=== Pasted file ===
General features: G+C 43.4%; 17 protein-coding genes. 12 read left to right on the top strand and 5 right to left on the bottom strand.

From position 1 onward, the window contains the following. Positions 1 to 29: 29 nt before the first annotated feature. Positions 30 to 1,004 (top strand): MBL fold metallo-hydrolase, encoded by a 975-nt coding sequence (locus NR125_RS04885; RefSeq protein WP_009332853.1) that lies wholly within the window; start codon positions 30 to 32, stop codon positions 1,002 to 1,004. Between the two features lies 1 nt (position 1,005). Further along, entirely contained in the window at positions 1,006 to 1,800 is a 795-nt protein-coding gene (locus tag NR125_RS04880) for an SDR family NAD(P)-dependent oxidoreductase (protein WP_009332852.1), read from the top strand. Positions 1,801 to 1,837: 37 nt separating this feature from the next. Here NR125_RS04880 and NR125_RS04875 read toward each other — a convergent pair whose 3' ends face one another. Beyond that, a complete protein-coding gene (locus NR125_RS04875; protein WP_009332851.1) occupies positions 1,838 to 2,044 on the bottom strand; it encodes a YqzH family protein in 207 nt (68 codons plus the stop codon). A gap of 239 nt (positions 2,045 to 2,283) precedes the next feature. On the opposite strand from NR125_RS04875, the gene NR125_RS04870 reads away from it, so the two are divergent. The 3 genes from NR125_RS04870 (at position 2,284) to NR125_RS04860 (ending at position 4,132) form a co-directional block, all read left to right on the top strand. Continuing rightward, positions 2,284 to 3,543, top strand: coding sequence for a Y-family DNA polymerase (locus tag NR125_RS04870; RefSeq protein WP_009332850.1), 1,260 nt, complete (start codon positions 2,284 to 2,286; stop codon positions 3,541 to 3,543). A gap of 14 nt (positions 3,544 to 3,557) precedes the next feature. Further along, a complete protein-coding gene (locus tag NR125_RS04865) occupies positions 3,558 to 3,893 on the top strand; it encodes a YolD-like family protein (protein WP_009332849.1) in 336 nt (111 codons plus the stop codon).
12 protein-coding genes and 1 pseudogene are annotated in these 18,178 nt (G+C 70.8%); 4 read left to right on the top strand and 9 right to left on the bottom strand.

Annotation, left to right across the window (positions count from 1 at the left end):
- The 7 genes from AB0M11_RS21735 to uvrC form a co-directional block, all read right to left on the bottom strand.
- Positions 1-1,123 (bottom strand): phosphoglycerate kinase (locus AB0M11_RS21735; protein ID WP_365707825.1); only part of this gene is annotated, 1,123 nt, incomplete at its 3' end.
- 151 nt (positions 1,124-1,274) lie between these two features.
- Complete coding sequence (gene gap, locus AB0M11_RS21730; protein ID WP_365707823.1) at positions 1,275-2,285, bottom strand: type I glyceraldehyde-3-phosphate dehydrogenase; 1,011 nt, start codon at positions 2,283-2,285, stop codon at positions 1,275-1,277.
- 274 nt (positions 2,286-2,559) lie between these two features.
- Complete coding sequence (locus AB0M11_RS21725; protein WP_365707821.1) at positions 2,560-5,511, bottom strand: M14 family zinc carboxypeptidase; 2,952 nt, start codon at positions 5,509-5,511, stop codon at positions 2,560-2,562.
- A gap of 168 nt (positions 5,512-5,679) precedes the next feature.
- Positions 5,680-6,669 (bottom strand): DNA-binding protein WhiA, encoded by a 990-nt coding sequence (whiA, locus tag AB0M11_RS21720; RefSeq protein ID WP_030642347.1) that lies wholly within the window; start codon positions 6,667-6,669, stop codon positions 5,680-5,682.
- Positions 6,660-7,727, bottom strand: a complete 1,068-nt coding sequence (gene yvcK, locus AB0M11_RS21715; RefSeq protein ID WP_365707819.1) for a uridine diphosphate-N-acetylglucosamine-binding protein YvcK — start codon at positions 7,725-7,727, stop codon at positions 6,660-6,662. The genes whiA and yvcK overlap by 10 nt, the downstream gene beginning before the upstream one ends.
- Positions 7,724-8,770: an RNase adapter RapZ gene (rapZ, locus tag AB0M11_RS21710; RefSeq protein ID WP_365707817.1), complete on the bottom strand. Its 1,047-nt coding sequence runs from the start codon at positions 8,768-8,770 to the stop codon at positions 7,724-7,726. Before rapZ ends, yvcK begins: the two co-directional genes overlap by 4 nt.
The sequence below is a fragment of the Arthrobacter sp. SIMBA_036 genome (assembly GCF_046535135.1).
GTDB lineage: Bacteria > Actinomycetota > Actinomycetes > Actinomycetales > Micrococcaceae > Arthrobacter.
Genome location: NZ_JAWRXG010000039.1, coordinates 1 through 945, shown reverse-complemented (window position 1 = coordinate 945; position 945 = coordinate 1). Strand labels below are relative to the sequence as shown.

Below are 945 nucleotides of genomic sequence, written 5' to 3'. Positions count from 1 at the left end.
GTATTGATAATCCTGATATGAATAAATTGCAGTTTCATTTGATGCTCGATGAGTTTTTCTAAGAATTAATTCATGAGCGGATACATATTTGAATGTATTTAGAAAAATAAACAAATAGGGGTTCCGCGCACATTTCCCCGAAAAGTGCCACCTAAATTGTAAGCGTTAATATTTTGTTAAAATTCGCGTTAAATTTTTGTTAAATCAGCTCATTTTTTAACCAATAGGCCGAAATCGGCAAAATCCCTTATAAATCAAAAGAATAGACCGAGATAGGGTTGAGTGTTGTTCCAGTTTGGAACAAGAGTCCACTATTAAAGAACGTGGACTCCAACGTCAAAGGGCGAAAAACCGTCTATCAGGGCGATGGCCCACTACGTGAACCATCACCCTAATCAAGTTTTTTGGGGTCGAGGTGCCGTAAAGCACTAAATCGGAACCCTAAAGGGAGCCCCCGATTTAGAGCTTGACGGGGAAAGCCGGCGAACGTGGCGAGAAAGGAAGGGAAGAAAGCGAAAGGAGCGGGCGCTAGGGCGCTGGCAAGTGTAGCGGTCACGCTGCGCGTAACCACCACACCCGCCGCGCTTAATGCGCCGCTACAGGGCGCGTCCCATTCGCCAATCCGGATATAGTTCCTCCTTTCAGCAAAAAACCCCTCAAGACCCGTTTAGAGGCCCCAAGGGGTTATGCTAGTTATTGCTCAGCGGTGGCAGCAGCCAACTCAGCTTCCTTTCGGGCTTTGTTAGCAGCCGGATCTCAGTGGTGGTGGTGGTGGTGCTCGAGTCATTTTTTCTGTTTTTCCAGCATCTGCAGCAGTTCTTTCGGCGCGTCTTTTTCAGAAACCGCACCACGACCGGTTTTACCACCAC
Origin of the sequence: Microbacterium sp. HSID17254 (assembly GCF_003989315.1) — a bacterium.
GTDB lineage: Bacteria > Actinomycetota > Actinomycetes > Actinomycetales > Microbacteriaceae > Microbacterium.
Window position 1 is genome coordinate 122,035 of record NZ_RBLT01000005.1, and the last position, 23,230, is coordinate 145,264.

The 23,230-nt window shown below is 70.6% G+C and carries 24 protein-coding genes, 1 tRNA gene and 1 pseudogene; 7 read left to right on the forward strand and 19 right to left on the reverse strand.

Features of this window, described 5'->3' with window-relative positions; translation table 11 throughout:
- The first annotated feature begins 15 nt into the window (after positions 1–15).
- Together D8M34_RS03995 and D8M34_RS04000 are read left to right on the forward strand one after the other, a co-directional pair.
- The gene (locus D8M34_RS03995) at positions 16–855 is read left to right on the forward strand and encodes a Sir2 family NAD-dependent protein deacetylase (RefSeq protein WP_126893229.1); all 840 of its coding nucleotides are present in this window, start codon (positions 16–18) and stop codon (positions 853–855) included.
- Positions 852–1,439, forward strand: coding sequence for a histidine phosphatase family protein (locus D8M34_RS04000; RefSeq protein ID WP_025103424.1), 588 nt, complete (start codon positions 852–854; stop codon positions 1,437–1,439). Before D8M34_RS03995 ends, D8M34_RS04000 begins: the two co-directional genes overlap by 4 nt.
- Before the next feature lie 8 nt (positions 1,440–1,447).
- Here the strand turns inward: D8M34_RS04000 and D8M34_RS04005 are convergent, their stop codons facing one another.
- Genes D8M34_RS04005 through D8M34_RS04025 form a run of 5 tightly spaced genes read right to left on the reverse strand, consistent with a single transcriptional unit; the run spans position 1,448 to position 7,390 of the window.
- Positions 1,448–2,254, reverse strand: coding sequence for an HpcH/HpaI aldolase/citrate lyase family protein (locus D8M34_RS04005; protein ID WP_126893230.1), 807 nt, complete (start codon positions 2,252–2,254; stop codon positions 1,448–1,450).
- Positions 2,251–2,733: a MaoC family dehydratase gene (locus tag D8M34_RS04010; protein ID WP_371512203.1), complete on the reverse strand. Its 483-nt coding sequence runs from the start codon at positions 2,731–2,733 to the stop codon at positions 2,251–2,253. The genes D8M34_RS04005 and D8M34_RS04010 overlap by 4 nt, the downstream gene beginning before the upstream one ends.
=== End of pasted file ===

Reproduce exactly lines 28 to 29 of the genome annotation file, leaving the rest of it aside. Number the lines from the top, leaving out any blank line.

- Positions 852–1,439, forward strand: coding sequence for a histidine phosphatase family protein (locus D8M34_RS04000; RefSeq protein ID WP_025103424.1), 588 nt, complete (start codon positions 852–854; stop codon positions 1,437–1,439). Before D8M34_RS03995 ends, D8M34_RS04000 begins: the two co-directional genes overlap by 4 nt.
- Before the next feature lie 8 nt (positions 1,440–1,447).